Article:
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Net ban comes with costs, victories

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Greenville resident and avid Tar River fisherman Adam Corey holds a striped bass caught on a 2017 excursion on his boat.


By Nathan Summers
The Daily Reflector

Saturday, March 16, 2019

Commercial gill nets are being lifted out of a large section of coastal North Carolina waters.

The nets are being raised not merely to be emptied of their contents and dropped again; they have been banned for two years with the hope that some of the region’s most prized fish will once more become self-sustaining.

In a 5-4 vote by the Marine Fisheries Commission, the North Carolina Division of Marine Fisheries was prompted on Wednesday to enact a net ban that comes on the heels of another recent vote to place a possession ban on striped bass, or rockfish, for both commercial and recreational anglers in the same region — west of the ferry lines on the Pamlico and Neuse rivers.

Without the nets, it is hoped striped bass can have uninterrupted access to spawn.

The new ban on nets, coupled with the moratorium on striped bass during the proposed two-year period, creates potential effects on the commercial fishing industry that operates most of the nets, the guides who make a living off clients who often expect to keep what they catch, including striped bass, and on local tackle shops that potentially will see sales dip with less fishermen on the water during that time.

While there are consequences, some seethe ban as a necessity and a chance to foster a renewed wild population of one of the state’s iconic fish.

“It’s a positive vote for the resource,” said lifelong angler and conservationist Joe Albea, host of the television show Carolina Outdoor Journal, who acknowledged the measure will come at a cost to both professional and recreational anglers. “It’s a huge day, as far as I’m concerned. We’re finally moving in the right direction in managing fish.

“In the many years I’ve been involved with marine fisheries, this is the first significant reduction in gear (permitted for use by commercial netters),” Albea said.

The new measure will put a ban on gill netting — an embattled practice already outlawed in most coastal states because of its propensity for depleting species other than those targeted by the nets, including striped bass — west of the ferry lines from Bayview to Aurora on the Pamlico and from Minesott Beach to Cherry Branch on the Neuse.

Albea said he expects the commercial fishermen to try to block the ban. Some of those anglers reportedly already have promised to seek legal action against the regulations, which are expected to be set in motion on Monday.

The new regulations on rockfish will run concurrently with the net ban. The possession ban on the fish serves the entire Central Southern Management Area, which runs from just south of Oregon Inlet on the Outer Banks to the South Carolina state line.

The ban also includes the Pungo, Bay and White Oak rivers. A similar no-possession rule already is in effect on the Cape Fear River.

For the moment, Tar River and other inland water anglers — including Bear Creek, Chicod Creek and Tranters Creek on the Tar, Chocowinity Bay and the Trent River and the freshwater section of the Neuse —can keep one striped bass over 26 inches in length, though that could change soon.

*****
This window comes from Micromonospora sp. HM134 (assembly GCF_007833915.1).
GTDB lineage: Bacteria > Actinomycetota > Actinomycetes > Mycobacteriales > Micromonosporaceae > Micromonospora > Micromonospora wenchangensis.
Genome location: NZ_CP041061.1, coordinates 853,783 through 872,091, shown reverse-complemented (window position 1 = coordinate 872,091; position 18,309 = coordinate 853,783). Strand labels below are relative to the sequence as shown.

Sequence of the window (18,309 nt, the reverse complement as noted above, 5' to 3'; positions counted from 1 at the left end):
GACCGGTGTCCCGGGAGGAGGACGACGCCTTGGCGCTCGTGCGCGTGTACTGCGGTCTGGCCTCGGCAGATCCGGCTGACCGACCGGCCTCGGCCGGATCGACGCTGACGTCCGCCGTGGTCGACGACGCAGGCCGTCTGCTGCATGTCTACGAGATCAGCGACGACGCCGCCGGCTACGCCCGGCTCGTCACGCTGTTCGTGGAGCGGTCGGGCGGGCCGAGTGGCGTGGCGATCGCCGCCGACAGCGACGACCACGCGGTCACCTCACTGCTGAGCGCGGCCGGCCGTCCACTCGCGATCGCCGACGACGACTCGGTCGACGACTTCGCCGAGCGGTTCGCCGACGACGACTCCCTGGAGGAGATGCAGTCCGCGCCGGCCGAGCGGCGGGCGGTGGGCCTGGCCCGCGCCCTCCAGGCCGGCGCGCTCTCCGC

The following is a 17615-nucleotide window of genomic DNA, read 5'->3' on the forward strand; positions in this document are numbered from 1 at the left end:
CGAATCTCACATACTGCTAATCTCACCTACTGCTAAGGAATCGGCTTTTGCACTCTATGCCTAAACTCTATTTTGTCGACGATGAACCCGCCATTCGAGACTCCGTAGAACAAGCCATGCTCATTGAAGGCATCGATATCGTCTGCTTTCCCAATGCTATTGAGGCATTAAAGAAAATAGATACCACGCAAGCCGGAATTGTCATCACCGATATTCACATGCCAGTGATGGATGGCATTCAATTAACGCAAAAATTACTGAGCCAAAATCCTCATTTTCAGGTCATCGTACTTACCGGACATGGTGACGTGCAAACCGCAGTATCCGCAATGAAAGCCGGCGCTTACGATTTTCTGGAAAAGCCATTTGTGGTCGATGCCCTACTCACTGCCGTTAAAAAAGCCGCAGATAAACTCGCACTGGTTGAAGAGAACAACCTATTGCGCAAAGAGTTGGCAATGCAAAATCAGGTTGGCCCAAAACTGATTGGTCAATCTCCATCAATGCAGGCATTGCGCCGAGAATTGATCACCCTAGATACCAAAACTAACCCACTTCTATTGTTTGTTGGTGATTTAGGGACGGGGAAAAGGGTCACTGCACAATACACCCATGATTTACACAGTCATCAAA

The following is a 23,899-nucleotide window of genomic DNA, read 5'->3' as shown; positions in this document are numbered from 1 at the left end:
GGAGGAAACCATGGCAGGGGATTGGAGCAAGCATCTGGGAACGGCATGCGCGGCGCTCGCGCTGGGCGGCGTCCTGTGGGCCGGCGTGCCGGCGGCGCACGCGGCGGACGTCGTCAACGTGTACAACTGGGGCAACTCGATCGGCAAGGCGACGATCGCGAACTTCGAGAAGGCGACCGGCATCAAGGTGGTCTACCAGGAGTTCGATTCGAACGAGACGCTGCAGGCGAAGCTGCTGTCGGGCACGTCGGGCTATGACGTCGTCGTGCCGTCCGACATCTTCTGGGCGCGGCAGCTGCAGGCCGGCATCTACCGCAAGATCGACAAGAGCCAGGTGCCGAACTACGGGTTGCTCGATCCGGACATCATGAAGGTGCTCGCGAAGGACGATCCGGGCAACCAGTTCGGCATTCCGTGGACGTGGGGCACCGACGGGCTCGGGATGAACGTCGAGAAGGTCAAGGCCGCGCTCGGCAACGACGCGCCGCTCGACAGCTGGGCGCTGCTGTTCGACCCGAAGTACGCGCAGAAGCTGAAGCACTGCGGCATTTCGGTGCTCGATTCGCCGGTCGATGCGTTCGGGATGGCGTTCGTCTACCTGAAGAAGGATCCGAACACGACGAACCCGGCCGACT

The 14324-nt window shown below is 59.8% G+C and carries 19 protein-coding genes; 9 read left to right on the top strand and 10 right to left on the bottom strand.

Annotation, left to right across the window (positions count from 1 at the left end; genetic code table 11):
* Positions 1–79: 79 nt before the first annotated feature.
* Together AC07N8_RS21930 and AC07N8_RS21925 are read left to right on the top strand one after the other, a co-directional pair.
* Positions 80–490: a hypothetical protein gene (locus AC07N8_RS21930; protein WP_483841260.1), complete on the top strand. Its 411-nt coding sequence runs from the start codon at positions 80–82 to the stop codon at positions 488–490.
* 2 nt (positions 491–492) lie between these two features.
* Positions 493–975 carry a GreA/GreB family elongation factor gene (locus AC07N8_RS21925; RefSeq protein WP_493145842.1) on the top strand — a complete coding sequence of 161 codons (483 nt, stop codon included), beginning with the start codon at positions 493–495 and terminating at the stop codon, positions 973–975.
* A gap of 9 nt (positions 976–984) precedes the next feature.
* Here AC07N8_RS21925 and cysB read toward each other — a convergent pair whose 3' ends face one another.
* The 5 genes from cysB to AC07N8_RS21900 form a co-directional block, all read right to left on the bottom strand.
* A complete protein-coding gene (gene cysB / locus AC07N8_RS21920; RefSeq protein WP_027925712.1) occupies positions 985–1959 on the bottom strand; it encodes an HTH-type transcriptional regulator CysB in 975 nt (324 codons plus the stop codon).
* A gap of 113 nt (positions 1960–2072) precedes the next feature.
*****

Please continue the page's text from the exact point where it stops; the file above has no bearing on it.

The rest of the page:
The focus of the new regulations is on what are believed to be two wild classes of striped bass from 2014 and 15, which suggest the possibility of a self-sustained, migratory population to grow from what has become largely hatchery fish in the Tar, Pamlico and Neuse river systems.

“Research has shown that striped bass in the Central Southern Management Area are not a self-sustaining population and that fishermen are mainly catching hatchery-raised fish; however, data suggest there have been two recent naturally spawned year classes,” the Division of Marine Fisheries said in a statement on the changes. “The no-possession management measure will offer additional protection for those non-hatchery fish and protect larger females which could increase natural spawning stock biomass.”

Striped bass are believed to be mature for breeding at the age of four. The hope is the two-year ban will allow those fish a chance to create even more natives in the population.

“There is no net you can put out there that won’t interact with stripers,” Albea said, hinting there could also be hook restrictions coming to further limit fish mortality.

Albea and other local fishermen also are proposing new regulations on spotted sea (speckled) trout, which they believe will benefit anglers and fish.

Despite the potential negative effects in the short term, many recreational anglers hope the net and possession bans will be big steps toward reversing the fortunes of the striped bass population, which in recent years has seen very poor returns even of stocked fish and large numbers of “cryptic mortality,” or fish that are simply disappearing from the population.

Although Albea agrees the moratorium could spell a difficult two years for fishermen, he said the move is long overdue.

Contact Nathan Summers at nsummers@reflector.com, 252-329-9595 and follow @NateSumm99 on Twitter.


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